Being in heavy fog is like having your head inside a
pillowcase. You can’t see out of it in any direction except your soggy
foul weather boots.
The worst fog story at sea that we ever heard involved Charlie Peet, a charter captain who came to
St. Thomas in the 70s. He was sailing
his fifty-foot yawl Santana off San
Francisco in dense, smothering fog. Coming on deck for
his early morning watch, he looked over the side and stared at the fog. He
gestured toward it and casually asked his son who was at the helm, "Do you
know what those are?"
I was wondering what they were."
days, the races for the America’s
Cup in 1967 were called off due to fog after a couple of hours of everyone
milling around the course waiting for it to clear. When a race was called, the
hundreds of spectator and excursion boats would slowly head back for
Newport. Most, like
ourselves, who were not familiar with the waters, got into lines, one behind
the other, like little chicks following their mama hen, which would usually be
a Coast Guard boat.
On one of
the days after the races were canceled, Avenir happened to be the first
boat at the front of a line. We slowed down to allow the Coast Guard vessel to
go ahead of us. Instead, it slowed and indicated that it would follow us!
We slowed again, trying to force it to take the lead,
but it wouldn’t bite. There we were, without radar,
unfamiliar with the area and "newbies" to
boot, having to dead reckon most of the way back to
Newport, and lead the herd. Perhaps that
Coast Guard cutter wanted to check out the lines of the cowgirls we had on
last couple of race days the skies were clear, but the wind was up and the seas
tossed Avenir in every direction as it did with all the other spectator
boats. Although most were going at different speeds and in the same general
direction, a few did dare to challenge the pack and thread their way against it.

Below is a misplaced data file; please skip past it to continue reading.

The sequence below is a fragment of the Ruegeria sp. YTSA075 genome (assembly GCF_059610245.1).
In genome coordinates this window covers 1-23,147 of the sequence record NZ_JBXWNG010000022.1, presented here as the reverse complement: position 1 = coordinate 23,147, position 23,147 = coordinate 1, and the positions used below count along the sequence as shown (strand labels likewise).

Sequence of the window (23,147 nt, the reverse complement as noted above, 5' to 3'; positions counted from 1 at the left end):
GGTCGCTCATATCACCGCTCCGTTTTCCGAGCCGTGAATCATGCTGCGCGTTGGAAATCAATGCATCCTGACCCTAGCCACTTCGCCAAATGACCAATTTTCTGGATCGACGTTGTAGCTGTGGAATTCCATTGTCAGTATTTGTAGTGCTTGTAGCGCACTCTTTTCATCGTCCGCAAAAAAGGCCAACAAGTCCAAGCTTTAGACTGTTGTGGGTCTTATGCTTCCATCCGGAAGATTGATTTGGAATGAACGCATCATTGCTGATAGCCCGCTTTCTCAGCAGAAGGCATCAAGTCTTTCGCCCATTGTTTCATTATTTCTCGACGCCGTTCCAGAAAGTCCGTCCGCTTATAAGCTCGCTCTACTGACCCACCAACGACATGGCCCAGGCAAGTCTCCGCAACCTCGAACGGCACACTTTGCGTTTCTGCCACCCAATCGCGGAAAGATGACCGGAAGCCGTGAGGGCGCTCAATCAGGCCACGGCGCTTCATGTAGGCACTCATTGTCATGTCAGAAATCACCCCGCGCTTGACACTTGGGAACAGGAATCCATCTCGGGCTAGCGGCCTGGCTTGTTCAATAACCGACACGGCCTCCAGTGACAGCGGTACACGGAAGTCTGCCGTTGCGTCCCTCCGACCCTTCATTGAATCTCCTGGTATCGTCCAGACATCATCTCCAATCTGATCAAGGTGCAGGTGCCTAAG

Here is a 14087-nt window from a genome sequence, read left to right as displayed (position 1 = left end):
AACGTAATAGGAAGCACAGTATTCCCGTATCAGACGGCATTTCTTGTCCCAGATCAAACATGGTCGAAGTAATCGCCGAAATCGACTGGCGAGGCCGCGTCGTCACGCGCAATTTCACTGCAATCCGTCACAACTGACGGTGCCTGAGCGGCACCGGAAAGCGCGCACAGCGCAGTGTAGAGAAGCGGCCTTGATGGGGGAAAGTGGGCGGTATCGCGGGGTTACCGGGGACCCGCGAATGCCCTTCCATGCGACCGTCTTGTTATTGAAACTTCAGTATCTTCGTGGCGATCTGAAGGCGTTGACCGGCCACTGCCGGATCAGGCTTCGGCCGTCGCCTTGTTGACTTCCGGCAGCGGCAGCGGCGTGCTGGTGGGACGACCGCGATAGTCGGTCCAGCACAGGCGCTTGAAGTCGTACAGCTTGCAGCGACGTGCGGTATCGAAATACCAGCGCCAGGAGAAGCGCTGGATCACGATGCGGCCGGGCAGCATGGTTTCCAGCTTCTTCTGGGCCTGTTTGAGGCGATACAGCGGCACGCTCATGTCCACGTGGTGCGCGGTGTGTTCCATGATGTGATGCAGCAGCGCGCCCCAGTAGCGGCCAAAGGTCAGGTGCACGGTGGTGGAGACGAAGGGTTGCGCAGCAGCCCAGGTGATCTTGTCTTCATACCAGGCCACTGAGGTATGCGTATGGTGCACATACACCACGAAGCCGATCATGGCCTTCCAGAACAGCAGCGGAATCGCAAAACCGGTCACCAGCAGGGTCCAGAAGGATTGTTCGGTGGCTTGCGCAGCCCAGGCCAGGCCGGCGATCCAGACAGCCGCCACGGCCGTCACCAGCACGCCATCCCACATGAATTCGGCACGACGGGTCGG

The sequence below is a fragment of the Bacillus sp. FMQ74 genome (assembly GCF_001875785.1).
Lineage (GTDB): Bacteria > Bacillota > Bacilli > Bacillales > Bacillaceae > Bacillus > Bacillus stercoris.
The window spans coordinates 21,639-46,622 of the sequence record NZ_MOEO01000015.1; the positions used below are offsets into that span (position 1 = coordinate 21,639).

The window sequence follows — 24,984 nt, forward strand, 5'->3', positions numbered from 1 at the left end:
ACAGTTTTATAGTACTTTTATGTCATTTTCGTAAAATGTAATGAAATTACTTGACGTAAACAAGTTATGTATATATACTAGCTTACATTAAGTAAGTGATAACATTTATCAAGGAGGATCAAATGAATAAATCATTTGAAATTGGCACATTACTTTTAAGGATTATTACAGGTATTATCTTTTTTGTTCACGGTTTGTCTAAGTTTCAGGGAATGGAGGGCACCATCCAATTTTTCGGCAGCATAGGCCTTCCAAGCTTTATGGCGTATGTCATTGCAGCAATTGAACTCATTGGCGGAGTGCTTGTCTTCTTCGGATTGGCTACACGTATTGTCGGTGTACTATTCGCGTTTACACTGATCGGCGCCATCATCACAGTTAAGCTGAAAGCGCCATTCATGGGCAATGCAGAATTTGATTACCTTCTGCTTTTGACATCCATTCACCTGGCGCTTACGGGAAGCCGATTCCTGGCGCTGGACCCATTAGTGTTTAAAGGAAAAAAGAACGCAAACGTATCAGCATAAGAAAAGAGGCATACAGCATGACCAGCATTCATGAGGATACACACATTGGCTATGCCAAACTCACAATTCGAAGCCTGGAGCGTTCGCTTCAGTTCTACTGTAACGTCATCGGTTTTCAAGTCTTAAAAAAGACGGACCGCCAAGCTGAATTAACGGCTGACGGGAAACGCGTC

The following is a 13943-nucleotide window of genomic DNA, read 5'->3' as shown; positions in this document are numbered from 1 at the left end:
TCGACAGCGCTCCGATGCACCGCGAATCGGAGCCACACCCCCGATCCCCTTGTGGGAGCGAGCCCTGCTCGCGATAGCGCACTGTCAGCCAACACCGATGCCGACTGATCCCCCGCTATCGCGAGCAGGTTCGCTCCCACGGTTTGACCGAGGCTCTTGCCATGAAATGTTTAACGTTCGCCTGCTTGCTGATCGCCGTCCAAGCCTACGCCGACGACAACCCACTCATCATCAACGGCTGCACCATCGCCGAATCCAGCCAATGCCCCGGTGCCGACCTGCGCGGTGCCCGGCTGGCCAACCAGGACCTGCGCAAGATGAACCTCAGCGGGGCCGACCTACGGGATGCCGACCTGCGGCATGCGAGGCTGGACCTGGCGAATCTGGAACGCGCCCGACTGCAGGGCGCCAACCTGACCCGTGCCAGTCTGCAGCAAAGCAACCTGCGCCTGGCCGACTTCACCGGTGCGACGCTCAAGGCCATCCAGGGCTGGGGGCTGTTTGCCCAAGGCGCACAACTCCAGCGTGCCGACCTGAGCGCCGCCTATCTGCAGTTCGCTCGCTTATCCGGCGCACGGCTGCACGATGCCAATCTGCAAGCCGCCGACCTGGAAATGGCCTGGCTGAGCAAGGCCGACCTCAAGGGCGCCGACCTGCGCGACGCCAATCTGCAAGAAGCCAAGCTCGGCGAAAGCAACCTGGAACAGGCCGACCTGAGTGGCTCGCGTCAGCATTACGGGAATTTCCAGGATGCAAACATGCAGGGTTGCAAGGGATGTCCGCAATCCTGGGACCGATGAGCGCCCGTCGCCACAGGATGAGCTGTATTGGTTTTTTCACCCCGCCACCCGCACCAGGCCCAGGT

That took guts!
Texan charter guests were a hearty bunch. Like cowboys, some dozen of them rode
astride the main boom. Gideeup Avenir! Most of
them preferred to sail with a drink in one hand and the other on a
girl’s…you fill it in. But on this bronc,
both hands had to hold onto the saddle, it was that rough.
galloped up and down the parameters of the race course. Few of the guests could
eat for fear of tossing their caviar. Fortunately, visibility remained good
that day but the wind rose higher, making even more waves. Steering in such
conditions was challenging. When Mike came off the larger waves, he had to put
a lot of pressure on the wheel.
Until the steering cables broke and the
wheel spun freely.
Cautiously he throttled down slowly and eased Avenir away from
the crowd. He gave the helm to Perry Bass,
one of our very wealthy guests and an excellent sailor, raised the jib and
mizzen and went below to fix the cables.
guests were delighted to help. Some tended the sails,
others fetched tools and assisted Mike. By the time the repair was completed,
Perry had almost steered us to the finish line. When Mike went topsides, Perry
was glowing and reluctantly gave the wheel back.
widely, Perry said, "That was a lot more fun than watching a one-sided
boat race. I would have taken her to the finish line but I was afraid
you’d have a heart attack and you’re too nice a fellow to do that